The issue is a board-level concern. Under the Protection from Harassment Act 1997, employers have a legal obligation to prove they are taking all reasonable practical measures to protect staff from inappropriate material. Companies and individual executives can also face criminal prosecution if employees are found using the company’s IT infrastructure to distribute porn, or they fail to prevent employees from downloading child pornography into the workplace.
If organisations want to reduce the security risk associated with employee access to porn it is essential to be able to identify those images and videos that contain pornographic material. However, given the incidence of pornographic material within the business, organisations also need a way of managing this problem without requiring face-to-face employee confrontation or expensive HR reviews.
And this is key: organisations do not want to lose good, productive employees as a result of their misuse of the corporate network. Instead, they are looking for a solution that reduces the prevalence of porn and reinforces the acceptable usage policy without the need for reviews, punishments or fines.
This non-confrontational approach can be achieved by using an email monitoring tool that will not only monitor activity but can also be set to automatically respond to the activity in a variety of ways. These range from simply blocking the image to automatically informing both sender and recipient(s) that the acceptable usage policy has been breached, with the email including the relevant policy clause.
With this approach, organisations have no need to mention porn or even inappropriate material within the email warning – the users will know what was contained in the image. By demonstrating an awareness of the activity and a willingness to take action, the organisation will rapidly see a reduction in the abuse of the network in this way as employees change behaviour.
Critically, there is no need for uncomfortable discussions or punitive activity. The business has the information required to take the steps it deems appropriate to address this behaviour and, with real-time monitoring in place, can demonstrate it has taken all reasonable steps to create a harmonious workplace and safeguard employees.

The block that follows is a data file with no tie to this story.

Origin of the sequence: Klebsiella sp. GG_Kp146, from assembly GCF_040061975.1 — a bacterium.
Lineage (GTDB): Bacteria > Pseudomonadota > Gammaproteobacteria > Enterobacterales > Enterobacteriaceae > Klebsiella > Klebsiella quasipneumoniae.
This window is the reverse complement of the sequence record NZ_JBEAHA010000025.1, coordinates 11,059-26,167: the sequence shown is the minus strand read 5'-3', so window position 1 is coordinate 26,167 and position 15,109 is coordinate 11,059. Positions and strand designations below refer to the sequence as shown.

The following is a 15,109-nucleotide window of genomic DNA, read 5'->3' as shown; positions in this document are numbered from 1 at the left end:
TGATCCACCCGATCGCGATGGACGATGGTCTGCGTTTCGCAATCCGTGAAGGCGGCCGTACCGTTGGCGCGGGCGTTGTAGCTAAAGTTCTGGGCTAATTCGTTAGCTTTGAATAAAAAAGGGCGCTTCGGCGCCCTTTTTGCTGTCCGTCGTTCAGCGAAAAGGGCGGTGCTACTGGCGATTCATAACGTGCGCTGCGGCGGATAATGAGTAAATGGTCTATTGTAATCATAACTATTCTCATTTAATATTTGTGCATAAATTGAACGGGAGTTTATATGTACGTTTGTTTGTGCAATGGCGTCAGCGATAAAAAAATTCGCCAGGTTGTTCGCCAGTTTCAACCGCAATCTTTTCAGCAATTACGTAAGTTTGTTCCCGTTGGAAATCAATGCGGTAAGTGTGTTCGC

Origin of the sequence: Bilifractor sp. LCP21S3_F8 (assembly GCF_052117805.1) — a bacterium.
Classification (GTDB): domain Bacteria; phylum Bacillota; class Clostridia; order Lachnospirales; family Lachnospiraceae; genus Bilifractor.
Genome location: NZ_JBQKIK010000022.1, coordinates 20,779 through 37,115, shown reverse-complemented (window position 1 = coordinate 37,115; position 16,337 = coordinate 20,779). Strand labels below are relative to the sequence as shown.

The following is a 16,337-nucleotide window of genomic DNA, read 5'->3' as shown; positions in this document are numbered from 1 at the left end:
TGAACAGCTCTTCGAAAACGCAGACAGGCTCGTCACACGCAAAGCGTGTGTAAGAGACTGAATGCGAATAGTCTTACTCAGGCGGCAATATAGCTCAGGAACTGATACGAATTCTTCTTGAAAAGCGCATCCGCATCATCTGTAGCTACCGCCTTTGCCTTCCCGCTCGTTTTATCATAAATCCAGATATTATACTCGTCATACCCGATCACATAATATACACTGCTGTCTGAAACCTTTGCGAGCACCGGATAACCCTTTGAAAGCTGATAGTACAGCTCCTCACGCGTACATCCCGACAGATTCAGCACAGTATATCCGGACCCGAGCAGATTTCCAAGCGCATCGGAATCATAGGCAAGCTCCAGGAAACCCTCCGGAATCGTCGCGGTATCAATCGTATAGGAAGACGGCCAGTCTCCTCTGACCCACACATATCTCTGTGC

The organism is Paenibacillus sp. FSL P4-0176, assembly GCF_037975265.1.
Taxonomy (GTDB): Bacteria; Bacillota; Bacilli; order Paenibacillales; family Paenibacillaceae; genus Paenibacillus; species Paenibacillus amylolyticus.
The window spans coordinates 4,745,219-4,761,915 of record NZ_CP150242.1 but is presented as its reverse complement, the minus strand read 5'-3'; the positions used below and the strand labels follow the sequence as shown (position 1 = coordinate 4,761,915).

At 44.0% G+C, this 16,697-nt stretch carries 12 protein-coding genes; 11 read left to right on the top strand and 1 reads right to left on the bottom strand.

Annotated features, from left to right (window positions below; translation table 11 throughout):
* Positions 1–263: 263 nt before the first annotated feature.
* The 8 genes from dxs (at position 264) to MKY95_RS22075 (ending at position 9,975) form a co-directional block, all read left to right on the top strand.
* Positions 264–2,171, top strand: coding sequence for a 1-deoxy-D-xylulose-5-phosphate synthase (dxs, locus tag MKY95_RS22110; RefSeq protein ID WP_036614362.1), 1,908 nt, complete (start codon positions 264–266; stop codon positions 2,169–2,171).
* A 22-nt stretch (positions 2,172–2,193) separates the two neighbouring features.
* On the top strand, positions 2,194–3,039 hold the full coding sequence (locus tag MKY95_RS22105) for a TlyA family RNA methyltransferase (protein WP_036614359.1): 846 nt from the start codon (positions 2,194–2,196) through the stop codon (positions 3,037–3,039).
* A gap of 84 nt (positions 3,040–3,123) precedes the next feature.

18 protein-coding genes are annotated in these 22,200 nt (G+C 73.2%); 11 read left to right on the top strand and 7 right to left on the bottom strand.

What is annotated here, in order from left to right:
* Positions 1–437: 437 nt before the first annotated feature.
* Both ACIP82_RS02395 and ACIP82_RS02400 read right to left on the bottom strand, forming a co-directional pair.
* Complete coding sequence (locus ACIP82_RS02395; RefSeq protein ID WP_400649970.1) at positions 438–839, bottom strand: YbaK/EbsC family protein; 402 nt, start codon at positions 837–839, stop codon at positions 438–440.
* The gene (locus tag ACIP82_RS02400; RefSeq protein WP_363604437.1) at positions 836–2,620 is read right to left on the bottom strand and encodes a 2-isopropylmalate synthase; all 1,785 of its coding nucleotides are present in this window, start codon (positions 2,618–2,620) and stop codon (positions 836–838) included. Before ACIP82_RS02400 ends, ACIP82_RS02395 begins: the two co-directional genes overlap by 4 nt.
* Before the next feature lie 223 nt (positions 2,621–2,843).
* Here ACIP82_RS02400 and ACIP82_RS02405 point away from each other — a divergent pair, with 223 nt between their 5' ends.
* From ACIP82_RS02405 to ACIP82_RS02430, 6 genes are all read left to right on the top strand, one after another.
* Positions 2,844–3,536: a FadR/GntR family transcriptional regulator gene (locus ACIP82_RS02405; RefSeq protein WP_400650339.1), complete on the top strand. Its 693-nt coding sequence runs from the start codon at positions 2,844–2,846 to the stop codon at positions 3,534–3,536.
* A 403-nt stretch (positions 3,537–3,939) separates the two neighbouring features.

The merging of the home/office world is complete. From personal emails to social networking and downloading porn, individuals will continue to exploit the corporate network for personal use if they can. And the problem can only get worse if left unaddressed.
Few organisations would expect to ban porn. Instead, they can leverage technology to ensure that employees recognise the difference between appropriate and inappropriate behaviour in the workplace; and gently enforce the acceptable usage policy to mitigate the business risks associated with the existence of pornographic material on the network. Critically, it is about leveraging a dispassionate technology solution to achieve a non-confrontational approach to imposing control over the corporate environment.
By automating the identification of material and notification of the relevant employees, organisations can take control of this serious security issue. With the right tools in place, organisations can meet the duty of care to employees by taking every possible step to minimise unwanted exposure to this material either through malicious intent or humour, drive down the volume of activity on the corporate network and, critically, safeguard brand value.
Andrew Millington is managing director of Exclaimer Image Analyzer